Design-of- Playing-and- Learning (14)

Playing is a child’s way of exploring and understanding the world. Playing means learning how to live and allows children to use their creativity while developing their imagination.

Where can go young industrial designers to learn the design of playing in depth? Thanks to Stylepark, I’ve discovered ‘Design of Playing and Learning’, a discipline within the Industrial Design bachelor’s course at Burg Giebichenstein in Halle. There students learn to design furniture and toys for children and adults (playing and learning are present in all life phases!).

Their approach is very interesting: toys and furniture need to offer children the scope for personal uses. It’s important to give kids the possibility to develop a flexible and dynamic mind. Their projects are very different: playful stools and chairs, a landscape to play or to use like a wardrobe, building blocks, adult games and more.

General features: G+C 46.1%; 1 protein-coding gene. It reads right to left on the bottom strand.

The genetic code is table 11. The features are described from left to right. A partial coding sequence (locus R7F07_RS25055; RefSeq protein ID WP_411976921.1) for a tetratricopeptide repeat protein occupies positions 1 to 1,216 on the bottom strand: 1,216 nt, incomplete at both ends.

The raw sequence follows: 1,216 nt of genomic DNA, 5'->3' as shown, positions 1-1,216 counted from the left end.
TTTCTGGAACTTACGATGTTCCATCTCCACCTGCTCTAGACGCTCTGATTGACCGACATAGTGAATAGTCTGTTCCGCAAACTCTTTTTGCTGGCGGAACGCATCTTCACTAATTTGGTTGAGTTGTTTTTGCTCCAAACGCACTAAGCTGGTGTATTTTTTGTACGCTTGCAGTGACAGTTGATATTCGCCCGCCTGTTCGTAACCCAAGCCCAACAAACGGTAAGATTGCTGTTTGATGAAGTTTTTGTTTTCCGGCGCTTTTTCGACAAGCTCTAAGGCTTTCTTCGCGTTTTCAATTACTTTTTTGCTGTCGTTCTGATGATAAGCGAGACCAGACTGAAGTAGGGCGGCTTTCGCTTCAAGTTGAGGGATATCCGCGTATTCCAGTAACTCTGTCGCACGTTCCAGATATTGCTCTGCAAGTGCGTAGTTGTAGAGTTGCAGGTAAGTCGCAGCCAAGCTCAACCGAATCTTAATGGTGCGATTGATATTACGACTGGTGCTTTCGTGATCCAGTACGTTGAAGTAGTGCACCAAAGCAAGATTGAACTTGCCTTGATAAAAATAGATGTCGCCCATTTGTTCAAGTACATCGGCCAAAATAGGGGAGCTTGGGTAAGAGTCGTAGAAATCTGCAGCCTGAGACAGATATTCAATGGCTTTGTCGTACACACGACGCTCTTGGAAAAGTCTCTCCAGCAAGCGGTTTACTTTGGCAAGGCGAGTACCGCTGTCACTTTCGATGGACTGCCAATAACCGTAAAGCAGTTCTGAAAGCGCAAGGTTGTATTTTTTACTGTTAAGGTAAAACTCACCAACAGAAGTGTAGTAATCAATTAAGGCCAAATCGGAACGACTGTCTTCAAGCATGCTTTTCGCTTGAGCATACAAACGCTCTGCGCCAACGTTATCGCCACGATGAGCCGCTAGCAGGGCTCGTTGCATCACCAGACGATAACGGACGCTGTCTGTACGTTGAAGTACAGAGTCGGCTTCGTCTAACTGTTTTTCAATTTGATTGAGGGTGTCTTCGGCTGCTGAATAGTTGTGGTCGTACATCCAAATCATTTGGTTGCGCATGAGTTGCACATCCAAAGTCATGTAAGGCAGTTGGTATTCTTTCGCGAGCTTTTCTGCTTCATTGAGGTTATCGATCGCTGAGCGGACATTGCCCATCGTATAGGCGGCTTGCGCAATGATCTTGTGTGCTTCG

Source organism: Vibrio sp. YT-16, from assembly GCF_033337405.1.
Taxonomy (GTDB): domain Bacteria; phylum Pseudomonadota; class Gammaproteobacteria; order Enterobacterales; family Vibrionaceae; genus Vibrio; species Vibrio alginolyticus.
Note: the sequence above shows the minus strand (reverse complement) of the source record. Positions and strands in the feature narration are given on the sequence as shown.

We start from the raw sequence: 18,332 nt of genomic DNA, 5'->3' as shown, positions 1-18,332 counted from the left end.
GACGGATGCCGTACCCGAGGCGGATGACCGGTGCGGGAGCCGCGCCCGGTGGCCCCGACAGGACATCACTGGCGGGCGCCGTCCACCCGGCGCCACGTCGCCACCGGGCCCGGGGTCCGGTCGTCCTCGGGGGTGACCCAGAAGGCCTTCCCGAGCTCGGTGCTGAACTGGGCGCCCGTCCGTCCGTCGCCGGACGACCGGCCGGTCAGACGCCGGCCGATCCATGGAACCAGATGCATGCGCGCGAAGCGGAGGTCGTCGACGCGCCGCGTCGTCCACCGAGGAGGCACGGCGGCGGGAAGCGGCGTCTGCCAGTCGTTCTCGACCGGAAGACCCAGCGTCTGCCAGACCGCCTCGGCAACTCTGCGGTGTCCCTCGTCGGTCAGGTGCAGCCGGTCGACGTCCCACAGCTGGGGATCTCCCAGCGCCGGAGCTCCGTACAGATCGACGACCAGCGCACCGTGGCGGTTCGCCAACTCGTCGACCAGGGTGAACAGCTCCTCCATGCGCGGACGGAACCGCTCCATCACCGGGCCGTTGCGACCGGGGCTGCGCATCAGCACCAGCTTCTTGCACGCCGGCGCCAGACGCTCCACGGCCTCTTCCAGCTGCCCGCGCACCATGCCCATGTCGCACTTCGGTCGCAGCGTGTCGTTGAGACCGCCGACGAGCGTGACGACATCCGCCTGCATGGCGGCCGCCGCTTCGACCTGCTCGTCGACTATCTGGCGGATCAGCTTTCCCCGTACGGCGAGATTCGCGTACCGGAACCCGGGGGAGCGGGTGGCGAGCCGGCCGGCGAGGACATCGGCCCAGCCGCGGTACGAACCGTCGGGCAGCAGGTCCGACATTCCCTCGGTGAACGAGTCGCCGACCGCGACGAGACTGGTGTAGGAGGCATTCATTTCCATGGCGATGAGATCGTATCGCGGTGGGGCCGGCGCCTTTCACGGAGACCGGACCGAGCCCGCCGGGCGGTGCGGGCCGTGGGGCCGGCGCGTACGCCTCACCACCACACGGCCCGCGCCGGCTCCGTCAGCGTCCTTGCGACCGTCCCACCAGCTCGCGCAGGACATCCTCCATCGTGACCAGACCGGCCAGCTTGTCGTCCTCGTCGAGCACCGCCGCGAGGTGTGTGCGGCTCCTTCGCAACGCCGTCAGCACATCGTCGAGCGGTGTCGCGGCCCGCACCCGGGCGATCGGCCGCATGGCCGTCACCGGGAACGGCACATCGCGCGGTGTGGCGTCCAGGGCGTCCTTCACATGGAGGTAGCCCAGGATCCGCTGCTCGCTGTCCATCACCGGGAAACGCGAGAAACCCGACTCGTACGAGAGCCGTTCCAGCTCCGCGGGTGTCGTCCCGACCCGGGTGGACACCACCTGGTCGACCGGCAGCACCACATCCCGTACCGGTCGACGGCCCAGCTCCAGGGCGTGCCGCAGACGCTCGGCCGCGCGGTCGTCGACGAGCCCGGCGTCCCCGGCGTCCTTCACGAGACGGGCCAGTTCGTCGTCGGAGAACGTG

Here some of them that caught my eye.

Design-of- Playing-and- Learning (5)

In this chair, you can play or read without getting disturbed. Design by Raja Köbke. Photo © Burg Giebichenstein

Design-of- Playing-and- Learning (6)

Not all the shelves are the same. Take a look at these little “tree house nests”. Photo © Marvin Heß

Design-of- Playing-and- Learning (4)

The little city“ by Judith Schulz, Wiebke Steinert and Teresa Schulten. You can use them as stools, houses or caves… Photo © Burg Giebichenstein

Design-of- Playing-and- Learning (9)

We want robots! by Markus Utomo, a game with the issue of humans and robots, between analogue and digital worlds.

Some projects about the creation of structures and patterns by interconnected elements and modules.

Design-of- Playing-and- Learning (10)

 Rundbunt by Johannes Nortmann

Design-of- Playing-and- Learning (11)

Cambium by Leonarda Spassova

Design-of- Playing-and- Learning (12)

Plattenbau by Isabel Apel

Design-of- Playing-and- Learning (15)

Esse by Sebastian Hennig

And three projects around child’s role-playing games (dollhouses, castles, etc.)

Aboricol by Monika Hoffmann Photo: Marco Warmuth. 

Lumini by Tanja Lärm  Photo: Marco Warmuth

Crab flat by Richard von Fircks Photo: Marco Warmuth

 If you want to see more projects, go to Design of Playing and Learning website.

First picture: V wie Vogel by Lena Mühl